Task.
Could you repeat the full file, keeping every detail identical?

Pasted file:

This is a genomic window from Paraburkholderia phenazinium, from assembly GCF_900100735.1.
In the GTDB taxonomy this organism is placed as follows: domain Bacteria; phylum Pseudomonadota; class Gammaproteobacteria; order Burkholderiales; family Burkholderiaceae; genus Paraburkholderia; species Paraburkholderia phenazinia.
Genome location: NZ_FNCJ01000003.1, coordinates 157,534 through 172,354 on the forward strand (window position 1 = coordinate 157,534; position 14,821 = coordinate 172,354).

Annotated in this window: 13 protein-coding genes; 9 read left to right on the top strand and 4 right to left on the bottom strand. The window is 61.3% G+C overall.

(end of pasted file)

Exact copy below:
This is a genomic window from Paraburkholderia phenazinium, from assembly GCF_900100735.1.
In the GTDB taxonomy this organism is placed as follows: domain Bacteria; phylum Pseudomonadota; class Gammaproteobacteria; order Burkholderiales; family Burkholderiaceae; genus Paraburkholderia; species Paraburkholderia phenazinia.
Genome location: NZ_FNCJ01000003.1, coordinates 157,534 through 172,354 on the forward strand (window position 1 = coordinate 157,534; position 14,821 = coordinate 172,354).

Annotated in this window: 13 protein-coding genes; 9 read left to right on the top strand and 4 right to left on the bottom strand. The window is 61.3% G+C overall.